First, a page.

Cholesterol is the building block for testosterone- and in fact, for all of our sex hormones. Eating fat, and particularly saturated fat, causes the body to produce more cholesterol. Studies show that athletes on low-fat diets tend to have low testosterone, while those who eat high amounts of saturated fat have higher testosterone levels.
An independent study by the John Fawkes journal of broscience associated low-fat diets with a heightened interest in boy bands. Because you produce most of your testosterone while you sleep- whereas cortisol, which is also made from cholesterol, is mainly produced during the day- the benefits of saturated fat become more apparent when consumed in the evening.
Interestingly, eating saturated fat at night also has a significant sedative effect, helping people get to sleep and stay asleep. Adding a small amount of healthy sugar notice both emphases seems to enhance the sedative effect.
In practice, this tends to mean eating a couple of sausages or a few ounces of cheese, dipped in one or two teaspoons of honey or agave nectar, within 3 hours of bedtime.
While animal fat is preferable, you can optionally boost the saturated fat content by adding in some coconut oil. As far as the dosage goes, it seems like the more the better, but you obviously need to control how much you eat. Find the minimum amount that works for you; this could get pretty fattening, so only eat as much as you need.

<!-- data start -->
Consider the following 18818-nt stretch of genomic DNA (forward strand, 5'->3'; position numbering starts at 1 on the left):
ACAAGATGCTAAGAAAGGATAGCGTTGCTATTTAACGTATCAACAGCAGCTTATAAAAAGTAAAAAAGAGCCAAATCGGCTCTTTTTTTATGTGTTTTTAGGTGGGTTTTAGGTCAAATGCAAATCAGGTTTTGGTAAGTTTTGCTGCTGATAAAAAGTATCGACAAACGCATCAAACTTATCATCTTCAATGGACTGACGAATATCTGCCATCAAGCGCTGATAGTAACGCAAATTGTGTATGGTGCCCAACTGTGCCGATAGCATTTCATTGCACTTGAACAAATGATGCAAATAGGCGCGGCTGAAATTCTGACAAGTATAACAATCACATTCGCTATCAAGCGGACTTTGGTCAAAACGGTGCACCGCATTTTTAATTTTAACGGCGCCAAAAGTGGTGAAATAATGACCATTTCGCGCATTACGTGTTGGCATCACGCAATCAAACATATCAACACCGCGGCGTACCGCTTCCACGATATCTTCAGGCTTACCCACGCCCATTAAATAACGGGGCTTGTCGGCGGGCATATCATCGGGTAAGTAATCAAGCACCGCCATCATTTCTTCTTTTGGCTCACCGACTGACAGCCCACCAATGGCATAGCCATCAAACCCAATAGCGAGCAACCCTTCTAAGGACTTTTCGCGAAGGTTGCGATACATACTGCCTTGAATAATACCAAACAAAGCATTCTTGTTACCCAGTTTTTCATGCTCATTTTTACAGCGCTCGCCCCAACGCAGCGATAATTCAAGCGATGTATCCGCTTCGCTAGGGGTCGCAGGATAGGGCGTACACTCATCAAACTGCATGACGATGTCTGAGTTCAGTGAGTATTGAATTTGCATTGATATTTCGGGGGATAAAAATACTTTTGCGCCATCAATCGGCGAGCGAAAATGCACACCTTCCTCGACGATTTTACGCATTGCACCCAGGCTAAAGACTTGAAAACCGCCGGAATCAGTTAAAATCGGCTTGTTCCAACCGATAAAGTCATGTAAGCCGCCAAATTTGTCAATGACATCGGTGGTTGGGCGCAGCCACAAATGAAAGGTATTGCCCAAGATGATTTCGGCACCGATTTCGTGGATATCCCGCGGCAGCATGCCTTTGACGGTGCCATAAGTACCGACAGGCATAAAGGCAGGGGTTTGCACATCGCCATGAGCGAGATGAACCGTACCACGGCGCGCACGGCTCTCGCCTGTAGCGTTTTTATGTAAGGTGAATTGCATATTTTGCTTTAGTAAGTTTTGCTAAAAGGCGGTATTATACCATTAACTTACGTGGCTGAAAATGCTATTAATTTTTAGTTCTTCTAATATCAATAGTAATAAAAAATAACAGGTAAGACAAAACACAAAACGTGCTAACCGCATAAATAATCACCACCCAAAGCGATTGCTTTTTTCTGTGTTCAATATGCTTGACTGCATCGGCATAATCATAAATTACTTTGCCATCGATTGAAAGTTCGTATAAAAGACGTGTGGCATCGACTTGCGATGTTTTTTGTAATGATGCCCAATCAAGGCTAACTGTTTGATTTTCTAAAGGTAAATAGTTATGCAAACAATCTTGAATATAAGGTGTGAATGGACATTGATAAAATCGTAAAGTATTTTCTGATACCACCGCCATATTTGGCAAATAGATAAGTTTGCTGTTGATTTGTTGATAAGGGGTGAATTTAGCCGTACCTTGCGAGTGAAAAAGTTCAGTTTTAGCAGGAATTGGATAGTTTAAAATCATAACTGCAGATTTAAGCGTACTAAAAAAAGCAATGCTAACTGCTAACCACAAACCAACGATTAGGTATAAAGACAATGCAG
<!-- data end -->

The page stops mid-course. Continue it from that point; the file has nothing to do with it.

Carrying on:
Most sleep supplements are either useless or counterproductive. Nonetheless, there are a few supplements worth mentioning. The first two are magnesium and zinc.
Both of them contribute to both sleep and testosterone production- with zinc being the most important micronutrient for testosterone, while magnesium has much more of a sedative effect, and plays a central role in the regulation of GABA, the main neurotransmitter responsible for sleep maintenance. You can take them together in supplements such as ZMA, but for an even stronger sedative effect, try powdered magnesium supplements such as Natural Calm.